“Wow, that sounds cool. What’s that, something exotic you learnt from one of the chefs you follow.”
“Umm…not really, but if you promise to eat it, I’ll tell you what goes into it.”
“Put that way…I think skip the introductions. But don’t cook too much, I may not take a second helping. Also I have a late evening meeting, so I might just eat something there, make a real small portion of that Gol-whetver you’re making.”
And so ended the conversation between my husband and me on that eventful Monday evening. I say eventful because not just did we enjoy the delicious bake, but a couple of friends dropped by too and went home with a stomach full and a recipe! To add to that we had a 30 minute conversation on additions, substructions, permutations and combinations that cam be used to enhance the flavours. No meal at home is uneventful.:)
Does anyone anywhere in the world need any introduction to this dish! If you haven’t tasted, you sure have heard of it. And if you’ve travelled anywhere across India, you’ve for sure seen it being sold on the roadside. This is one dish that has many names, its called gol gappas in Delhi, Puchka in Kolkatta and Pani Puri in Mumbai and Gujarat.
Now this is a dish I can devour, no matter when it’s made. It’s simple, rustic and packed with flavours and has all my favourite ingredients. What’s more it gets put together in a jiffy and looks exotic even if it is served with a simple salad like the Sweet Potato, mint and Pomegranate Salad listed here. I’ve added a recipe for Gucamole, just to get the entree, rich in vitamin C.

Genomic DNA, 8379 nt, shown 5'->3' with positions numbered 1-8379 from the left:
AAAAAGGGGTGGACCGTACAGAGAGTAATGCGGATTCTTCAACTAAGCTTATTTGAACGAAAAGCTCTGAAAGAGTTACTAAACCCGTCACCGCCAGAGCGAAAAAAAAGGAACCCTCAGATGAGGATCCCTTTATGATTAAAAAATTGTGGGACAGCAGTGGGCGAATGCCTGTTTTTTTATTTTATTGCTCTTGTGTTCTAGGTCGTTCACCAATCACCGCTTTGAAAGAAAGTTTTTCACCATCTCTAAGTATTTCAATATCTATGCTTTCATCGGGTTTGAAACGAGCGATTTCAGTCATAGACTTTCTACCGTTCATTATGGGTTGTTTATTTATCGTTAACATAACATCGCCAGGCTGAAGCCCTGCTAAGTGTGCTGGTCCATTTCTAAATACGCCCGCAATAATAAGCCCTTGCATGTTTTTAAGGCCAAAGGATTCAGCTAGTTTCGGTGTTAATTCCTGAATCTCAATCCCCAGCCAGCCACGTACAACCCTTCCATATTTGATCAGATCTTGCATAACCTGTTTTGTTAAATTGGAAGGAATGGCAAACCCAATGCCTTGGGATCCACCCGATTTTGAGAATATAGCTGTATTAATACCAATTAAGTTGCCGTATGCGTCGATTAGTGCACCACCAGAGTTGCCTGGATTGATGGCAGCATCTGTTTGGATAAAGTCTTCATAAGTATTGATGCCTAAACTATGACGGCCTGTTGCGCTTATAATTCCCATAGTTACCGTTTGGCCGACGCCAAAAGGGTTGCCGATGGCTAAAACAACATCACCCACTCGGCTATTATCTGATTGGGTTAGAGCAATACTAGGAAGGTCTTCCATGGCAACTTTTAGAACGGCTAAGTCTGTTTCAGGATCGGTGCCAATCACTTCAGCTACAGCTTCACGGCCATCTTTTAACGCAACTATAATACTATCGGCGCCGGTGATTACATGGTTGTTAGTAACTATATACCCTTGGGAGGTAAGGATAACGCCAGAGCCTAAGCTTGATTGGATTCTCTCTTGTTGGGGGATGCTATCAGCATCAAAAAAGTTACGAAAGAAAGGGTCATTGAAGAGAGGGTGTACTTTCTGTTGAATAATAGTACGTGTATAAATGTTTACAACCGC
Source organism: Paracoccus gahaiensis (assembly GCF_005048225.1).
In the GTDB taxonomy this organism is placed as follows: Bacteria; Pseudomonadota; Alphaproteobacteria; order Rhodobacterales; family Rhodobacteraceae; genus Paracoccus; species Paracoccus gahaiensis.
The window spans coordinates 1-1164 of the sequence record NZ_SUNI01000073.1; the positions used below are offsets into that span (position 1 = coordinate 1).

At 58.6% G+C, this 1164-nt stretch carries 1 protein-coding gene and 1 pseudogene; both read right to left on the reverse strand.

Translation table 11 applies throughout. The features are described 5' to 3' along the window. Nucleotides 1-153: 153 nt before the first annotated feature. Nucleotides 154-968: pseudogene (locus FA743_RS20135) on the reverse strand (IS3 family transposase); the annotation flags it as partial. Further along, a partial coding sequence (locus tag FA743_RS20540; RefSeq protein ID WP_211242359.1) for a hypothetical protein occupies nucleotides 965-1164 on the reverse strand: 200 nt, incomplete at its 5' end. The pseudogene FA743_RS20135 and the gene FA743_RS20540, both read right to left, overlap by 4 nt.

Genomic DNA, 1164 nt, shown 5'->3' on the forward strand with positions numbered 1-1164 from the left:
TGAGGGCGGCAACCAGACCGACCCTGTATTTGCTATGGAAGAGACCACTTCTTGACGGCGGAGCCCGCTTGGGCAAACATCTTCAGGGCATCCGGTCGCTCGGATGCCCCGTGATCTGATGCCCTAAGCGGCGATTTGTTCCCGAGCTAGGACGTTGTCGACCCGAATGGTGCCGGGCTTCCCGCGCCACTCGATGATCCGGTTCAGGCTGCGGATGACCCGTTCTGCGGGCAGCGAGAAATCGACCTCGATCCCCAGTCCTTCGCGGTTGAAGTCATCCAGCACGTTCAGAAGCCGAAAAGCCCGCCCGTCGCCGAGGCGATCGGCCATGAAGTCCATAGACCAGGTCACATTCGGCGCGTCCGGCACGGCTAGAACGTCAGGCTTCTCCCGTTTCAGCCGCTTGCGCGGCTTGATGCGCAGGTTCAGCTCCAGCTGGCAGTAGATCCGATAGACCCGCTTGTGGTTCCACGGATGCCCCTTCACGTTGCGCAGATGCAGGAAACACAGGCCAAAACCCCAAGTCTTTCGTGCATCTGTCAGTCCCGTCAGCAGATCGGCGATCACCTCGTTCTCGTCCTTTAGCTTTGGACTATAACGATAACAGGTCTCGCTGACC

My fridge is usually stocked with chicken breasts, its one of the easiest and most easily accessible protein element. This pepperoni came all the way from Germany, the last bit of our shopping 🙁 and to add to my pleasure I had some mozzarella cheese again from Amsterdam. I love travelling only because I get to eat foods of the world and bring back home flavours I love to experiment with.
This is as traditional as it gets! A Sunday afternoon lazy lunch with piping hot dal-dhokli. Its a perfect combination of proteins and carbs or rather dal and roti, but all mixed into one dish…the Indian pasta as my cousins often call it! Just like pasta, this dish needs to be made on the spot and served hot to really relish it. What’s more it can be enjoyed as a one-pot dish or you can enjoy it with some steamed basmati rice too. Either way, this is one dish that grows on you and can be made as festive as you wish–with simple easy additions of broken cashew nuts, raisins and dried dates (kharek).
It’s not often that I get into the mood of eating typical indian food but when i do a few dishes from my state always find their way into my kitchen. Sambhariya also known as olio is one such speciality of Gujarat. A winter food it is best eaten with bajra na rotla and khatta meetha moong, made with lots of garlic and yoghurt.
The flavours in this dish come from the marriage of coconut with coriander and the dry spices and of course lots of oil. Though the dish when presented seems like an awful lot of work, its the pre cooking that takes the longest. But if you can access grated coconut nothing like it.